Nesting and Perching Habitat Use of the Madagascar Fish-Eagle

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Raptor Research Foundation


We documented Madagascar Fish-Eagle (Haliaeetus vociferoides) nest and perch use on lakes and rivers and compared parameters of used trees to unused reference trees. Nest and perch trees were broader and taller, had more unobstructed branches, and were less obstructed by adjacent trees compared to reference trees. Perch trees also were more often deciduous than reference trees. Nest sites had more shoreline perch trees than reference sites. Logistic regression models with tree height as the independent variable distinguished nest and perch trees front randomly selected reference trees. Models with number of perch trees along a 1.25 ba (50 in width) shoreline section distinguished nest sites from reference sites. These models suggest that the presence of trees greater than or equal to15 in tall within 50 in of the shoreline is a good predictor of Madagascar Fish-Eagle habitat use.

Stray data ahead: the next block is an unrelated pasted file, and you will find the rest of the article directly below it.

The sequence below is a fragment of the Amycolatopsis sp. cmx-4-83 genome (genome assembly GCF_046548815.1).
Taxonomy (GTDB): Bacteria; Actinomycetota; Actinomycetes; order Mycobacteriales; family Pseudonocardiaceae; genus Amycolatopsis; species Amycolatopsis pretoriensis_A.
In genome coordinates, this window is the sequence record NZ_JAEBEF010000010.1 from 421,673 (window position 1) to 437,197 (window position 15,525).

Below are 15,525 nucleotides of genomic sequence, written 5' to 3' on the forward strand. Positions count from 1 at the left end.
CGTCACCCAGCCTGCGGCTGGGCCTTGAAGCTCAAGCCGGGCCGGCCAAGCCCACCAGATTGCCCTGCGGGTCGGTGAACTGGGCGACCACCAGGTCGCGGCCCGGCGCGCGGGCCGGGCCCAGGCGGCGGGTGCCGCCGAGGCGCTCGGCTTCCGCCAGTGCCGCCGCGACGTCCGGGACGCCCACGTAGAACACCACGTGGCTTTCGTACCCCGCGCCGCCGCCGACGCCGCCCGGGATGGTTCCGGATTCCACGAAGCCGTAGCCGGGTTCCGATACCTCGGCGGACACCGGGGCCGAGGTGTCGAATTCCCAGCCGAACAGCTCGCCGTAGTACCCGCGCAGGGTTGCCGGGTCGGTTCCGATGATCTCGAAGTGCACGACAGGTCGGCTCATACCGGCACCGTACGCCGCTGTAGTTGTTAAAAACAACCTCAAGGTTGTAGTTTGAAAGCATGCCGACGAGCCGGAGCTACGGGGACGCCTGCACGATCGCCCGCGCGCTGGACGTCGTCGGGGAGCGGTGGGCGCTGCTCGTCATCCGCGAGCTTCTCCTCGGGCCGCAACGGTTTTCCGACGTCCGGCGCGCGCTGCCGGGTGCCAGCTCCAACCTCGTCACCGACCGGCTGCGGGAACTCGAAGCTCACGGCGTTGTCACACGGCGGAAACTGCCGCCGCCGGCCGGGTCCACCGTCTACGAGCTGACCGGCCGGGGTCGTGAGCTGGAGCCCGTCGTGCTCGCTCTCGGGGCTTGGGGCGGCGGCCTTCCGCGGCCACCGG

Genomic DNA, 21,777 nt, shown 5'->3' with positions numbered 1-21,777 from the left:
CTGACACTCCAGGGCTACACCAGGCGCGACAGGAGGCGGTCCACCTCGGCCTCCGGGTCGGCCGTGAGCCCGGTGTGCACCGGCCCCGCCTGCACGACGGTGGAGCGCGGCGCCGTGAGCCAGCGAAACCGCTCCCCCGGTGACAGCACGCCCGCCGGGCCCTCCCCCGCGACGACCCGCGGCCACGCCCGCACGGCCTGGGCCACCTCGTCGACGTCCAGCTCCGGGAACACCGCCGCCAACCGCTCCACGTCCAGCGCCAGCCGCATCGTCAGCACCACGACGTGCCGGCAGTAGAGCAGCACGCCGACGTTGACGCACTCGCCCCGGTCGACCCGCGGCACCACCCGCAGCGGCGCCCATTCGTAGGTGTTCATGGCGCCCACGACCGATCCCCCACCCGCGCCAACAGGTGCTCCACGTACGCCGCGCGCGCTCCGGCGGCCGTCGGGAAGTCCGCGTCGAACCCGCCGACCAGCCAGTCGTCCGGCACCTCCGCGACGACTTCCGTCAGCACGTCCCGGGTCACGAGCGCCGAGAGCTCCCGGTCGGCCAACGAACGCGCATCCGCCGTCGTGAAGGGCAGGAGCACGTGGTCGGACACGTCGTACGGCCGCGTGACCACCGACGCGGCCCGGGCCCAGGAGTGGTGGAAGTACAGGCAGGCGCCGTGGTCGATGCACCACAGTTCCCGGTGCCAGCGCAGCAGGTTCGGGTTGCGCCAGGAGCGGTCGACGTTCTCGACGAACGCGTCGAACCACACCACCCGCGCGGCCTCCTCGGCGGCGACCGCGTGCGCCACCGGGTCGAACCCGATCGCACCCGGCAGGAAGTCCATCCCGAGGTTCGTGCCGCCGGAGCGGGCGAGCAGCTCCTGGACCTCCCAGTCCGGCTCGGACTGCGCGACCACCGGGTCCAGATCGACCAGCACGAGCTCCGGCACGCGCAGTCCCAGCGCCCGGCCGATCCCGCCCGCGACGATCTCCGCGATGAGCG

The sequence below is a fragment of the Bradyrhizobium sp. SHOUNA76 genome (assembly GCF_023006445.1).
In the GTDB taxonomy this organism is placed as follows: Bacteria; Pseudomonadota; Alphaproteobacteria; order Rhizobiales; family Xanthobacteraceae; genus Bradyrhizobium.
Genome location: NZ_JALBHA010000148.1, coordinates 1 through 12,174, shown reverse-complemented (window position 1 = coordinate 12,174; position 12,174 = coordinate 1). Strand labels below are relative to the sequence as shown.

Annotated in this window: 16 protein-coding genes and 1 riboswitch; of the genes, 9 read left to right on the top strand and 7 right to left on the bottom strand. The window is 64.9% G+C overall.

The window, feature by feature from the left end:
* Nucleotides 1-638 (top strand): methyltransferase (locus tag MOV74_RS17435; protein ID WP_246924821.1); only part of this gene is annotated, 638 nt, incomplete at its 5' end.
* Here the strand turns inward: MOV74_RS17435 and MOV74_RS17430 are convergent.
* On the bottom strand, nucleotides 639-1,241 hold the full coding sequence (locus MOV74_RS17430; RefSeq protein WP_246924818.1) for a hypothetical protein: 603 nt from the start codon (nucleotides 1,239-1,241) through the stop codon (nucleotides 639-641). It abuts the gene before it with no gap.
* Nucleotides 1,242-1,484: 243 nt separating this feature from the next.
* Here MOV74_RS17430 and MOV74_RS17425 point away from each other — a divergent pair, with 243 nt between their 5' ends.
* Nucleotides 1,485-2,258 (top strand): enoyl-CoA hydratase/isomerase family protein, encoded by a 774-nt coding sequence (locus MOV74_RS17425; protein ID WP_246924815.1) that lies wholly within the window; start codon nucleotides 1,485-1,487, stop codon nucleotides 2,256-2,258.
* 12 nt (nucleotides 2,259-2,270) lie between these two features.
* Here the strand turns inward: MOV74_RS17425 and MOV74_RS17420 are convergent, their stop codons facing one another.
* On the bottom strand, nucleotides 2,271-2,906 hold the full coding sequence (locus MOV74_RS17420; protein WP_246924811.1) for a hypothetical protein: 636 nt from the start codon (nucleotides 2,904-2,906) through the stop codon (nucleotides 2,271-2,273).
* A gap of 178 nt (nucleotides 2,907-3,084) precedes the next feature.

Madagascar Fish-Eagle, Haliaeetus vociferoides, Habitat, Madagascar, Nest tree, Perch tree, Shoreline


Berkelman, J., Fraser, J. D., & Watson, R. T. (2002). Nesting and Perching Habitat Use of the Madagascar Fish-eagle. Journal of Raptor Research, 36(4), 287-293. Retrieved from